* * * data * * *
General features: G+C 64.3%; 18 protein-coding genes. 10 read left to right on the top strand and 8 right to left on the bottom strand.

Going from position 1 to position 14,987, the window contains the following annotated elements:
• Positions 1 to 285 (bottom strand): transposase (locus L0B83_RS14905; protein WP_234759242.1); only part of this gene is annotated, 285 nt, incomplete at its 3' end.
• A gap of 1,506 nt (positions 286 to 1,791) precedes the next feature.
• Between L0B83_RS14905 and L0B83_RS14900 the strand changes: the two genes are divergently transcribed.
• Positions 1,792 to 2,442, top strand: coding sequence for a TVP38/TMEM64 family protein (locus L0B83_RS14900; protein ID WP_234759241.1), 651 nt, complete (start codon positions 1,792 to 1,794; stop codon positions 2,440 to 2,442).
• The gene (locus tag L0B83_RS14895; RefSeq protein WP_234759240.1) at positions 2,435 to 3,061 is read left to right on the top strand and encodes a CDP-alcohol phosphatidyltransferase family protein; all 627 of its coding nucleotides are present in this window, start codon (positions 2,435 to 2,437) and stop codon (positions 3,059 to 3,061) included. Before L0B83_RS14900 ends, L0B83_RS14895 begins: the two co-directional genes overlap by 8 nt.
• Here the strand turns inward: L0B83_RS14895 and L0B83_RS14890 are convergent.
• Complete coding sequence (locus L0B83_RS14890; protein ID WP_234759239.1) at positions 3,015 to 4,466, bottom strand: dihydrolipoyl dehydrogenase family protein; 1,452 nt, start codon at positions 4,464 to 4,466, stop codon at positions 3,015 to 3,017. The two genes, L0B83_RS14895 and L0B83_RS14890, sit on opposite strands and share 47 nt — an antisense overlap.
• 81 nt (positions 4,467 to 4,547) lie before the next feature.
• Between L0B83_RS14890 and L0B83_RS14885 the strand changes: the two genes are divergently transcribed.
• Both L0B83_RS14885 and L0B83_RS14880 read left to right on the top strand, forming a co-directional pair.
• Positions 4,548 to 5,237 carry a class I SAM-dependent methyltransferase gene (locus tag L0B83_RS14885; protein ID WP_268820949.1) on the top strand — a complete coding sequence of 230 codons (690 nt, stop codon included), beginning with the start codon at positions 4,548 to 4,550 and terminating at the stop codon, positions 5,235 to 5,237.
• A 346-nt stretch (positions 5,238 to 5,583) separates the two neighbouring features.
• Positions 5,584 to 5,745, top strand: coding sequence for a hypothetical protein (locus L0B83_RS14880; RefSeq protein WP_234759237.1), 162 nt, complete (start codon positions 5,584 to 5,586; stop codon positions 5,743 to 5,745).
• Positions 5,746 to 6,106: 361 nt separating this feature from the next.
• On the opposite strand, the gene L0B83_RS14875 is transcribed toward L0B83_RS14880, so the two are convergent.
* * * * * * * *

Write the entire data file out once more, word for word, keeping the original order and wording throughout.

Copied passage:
General features: G+C 64.3%; 18 protein-coding genes. 10 read left to right on the top strand and 8 right to left on the bottom strand.

Going from position 1 to position 14,987, the window contains the following annotated elements:
• Positions 1 to 285 (bottom strand): transposase (locus L0B83_RS14905; protein WP_234759242.1); only part of this gene is annotated, 285 nt, incomplete at its 3' end.
• A gap of 1,506 nt (positions 286 to 1,791) precedes the next feature.
• Between L0B83_RS14905 and L0B83_RS14900 the strand changes: the two genes are divergently transcribed.
• Positions 1,792 to 2,442, top strand: coding sequence for a TVP38/TMEM64 family protein (locus L0B83_RS14900; protein ID WP_234759241.1), 651 nt, complete (start codon positions 1,792 to 1,794; stop codon positions 2,440 to 2,442).
• The gene (locus tag L0B83_RS14895; RefSeq protein WP_234759240.1) at positions 2,435 to 3,061 is read left to right on the top strand and encodes a CDP-alcohol phosphatidyltransferase family protein; all 627 of its coding nucleotides are present in this window, start codon (positions 2,435 to 2,437) and stop codon (positions 3,059 to 3,061) included. Before L0B83_RS14900 ends, L0B83_RS14895 begins: the two co-directional genes overlap by 8 nt.
• Here the strand turns inward: L0B83_RS14895 and L0B83_RS14890 are convergent.
• Complete coding sequence (locus L0B83_RS14890; protein ID WP_234759239.1) at positions 3,015 to 4,466, bottom strand: dihydrolipoyl dehydrogenase family protein; 1,452 nt, start codon at positions 4,464 to 4,466, stop codon at positions 3,015 to 3,017. The two genes, L0B83_RS14895 and L0B83_RS14890, sit on opposite strands and share 47 nt — an antisense overlap.
• 81 nt (positions 4,467 to 4,547) lie before the next feature.
• Between L0B83_RS14890 and L0B83_RS14885 the strand changes: the two genes are divergently transcribed.
• Both L0B83_RS14885 and L0B83_RS14880 read left to right on the top strand, forming a co-directional pair.
• Positions 4,548 to 5,237 carry a class I SAM-dependent methyltransferase gene (locus tag L0B83_RS14885; protein ID WP_268820949.1) on the top strand — a complete coding sequence of 230 codons (690 nt, stop codon included), beginning with the start codon at positions 4,548 to 4,550 and terminating at the stop codon, positions 5,235 to 5,237.
• A 346-nt stretch (positions 5,238 to 5,583) separates the two neighbouring features.
• Positions 5,584 to 5,745, top strand: coding sequence for a hypothetical protein (locus L0B83_RS14880; RefSeq protein WP_234759237.1), 162 nt, complete (start codon positions 5,584 to 5,586; stop codon positions 5,743 to 5,745).
• Positions 5,746 to 6,106: 361 nt separating this feature from the next.
• On the opposite strand, the gene L0B83_RS14875 is transcribed toward L0B83_RS14880, so the two are convergent.